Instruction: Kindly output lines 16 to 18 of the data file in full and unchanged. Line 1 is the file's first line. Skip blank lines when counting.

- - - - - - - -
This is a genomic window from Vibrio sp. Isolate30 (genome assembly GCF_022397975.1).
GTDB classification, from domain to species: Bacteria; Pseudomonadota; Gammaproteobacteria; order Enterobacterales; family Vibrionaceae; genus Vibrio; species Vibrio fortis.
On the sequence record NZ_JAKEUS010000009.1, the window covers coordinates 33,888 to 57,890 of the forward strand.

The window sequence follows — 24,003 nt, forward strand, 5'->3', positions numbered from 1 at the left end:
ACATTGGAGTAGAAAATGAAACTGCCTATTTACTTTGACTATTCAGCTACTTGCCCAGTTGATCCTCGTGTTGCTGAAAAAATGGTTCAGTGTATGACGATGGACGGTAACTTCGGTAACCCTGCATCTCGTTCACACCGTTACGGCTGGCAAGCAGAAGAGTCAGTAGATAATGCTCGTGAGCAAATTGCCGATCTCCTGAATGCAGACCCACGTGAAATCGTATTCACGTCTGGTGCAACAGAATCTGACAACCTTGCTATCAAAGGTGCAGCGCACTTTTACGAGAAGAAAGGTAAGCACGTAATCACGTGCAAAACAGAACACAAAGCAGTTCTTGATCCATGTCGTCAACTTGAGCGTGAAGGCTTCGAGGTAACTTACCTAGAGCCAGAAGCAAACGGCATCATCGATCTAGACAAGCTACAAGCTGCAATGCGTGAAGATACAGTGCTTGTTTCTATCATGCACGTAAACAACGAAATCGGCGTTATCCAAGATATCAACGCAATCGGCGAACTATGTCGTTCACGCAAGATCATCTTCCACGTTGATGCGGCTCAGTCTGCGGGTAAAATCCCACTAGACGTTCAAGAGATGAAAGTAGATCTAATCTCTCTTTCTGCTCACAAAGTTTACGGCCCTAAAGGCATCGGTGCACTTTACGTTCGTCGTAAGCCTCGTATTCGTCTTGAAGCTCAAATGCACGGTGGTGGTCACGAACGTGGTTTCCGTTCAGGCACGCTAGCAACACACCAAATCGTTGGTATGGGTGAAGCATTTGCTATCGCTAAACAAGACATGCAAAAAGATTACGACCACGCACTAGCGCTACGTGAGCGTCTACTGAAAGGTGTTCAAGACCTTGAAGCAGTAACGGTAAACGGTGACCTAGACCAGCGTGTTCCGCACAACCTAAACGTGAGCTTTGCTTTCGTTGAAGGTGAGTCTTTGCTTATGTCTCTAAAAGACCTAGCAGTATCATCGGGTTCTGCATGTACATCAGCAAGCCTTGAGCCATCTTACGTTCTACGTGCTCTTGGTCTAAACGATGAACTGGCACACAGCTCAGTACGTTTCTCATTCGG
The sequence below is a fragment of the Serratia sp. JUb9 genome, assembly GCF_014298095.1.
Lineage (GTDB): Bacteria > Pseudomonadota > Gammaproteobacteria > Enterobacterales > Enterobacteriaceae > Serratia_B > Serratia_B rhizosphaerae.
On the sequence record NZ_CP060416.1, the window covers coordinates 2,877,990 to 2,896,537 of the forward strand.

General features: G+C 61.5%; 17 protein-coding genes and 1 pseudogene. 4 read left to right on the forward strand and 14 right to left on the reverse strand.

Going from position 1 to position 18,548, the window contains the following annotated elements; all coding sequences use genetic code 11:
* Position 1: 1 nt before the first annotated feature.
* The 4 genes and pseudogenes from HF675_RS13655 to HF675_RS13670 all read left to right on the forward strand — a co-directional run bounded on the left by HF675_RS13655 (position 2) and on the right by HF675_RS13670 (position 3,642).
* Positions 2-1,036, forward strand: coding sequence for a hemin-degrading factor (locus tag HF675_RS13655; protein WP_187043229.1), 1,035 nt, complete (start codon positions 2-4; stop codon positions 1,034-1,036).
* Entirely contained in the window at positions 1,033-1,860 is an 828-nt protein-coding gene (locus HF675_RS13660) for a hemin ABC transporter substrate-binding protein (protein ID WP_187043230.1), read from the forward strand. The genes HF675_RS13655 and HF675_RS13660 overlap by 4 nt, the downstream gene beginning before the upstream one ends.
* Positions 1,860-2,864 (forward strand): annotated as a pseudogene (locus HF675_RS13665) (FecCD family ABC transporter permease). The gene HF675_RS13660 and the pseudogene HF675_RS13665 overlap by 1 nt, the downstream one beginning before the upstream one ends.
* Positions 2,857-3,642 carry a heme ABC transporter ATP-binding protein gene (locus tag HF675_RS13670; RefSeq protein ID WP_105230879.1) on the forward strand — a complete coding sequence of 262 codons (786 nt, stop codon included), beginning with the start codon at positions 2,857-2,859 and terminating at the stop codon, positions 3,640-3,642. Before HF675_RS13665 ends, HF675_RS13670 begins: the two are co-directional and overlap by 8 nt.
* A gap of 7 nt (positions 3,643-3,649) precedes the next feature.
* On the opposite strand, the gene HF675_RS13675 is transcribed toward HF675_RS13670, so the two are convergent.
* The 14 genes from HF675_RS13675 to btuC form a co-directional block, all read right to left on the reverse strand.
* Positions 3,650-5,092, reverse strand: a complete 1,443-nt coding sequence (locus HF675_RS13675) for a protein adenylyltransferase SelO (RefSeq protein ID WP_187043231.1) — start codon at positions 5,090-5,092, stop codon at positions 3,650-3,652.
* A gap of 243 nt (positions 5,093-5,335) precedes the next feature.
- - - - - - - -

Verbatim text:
* Positions 2,857-3,642 carry a heme ABC transporter ATP-binding protein gene (locus tag HF675_RS13670; RefSeq protein ID WP_105230879.1) on the forward strand — a complete coding sequence of 262 codons (786 nt, stop codon included), beginning with the start codon at positions 2,857-2,859 and terminating at the stop codon, positions 3,640-3,642. Before HF675_RS13665 ends, HF675_RS13670 begins: the two are co-directional and overlap by 8 nt.
* A gap of 7 nt (positions 3,643-3,649) precedes the next feature.
* On the opposite strand, the gene HF675_RS13675 is transcribed toward HF675_RS13670, so the two are convergent.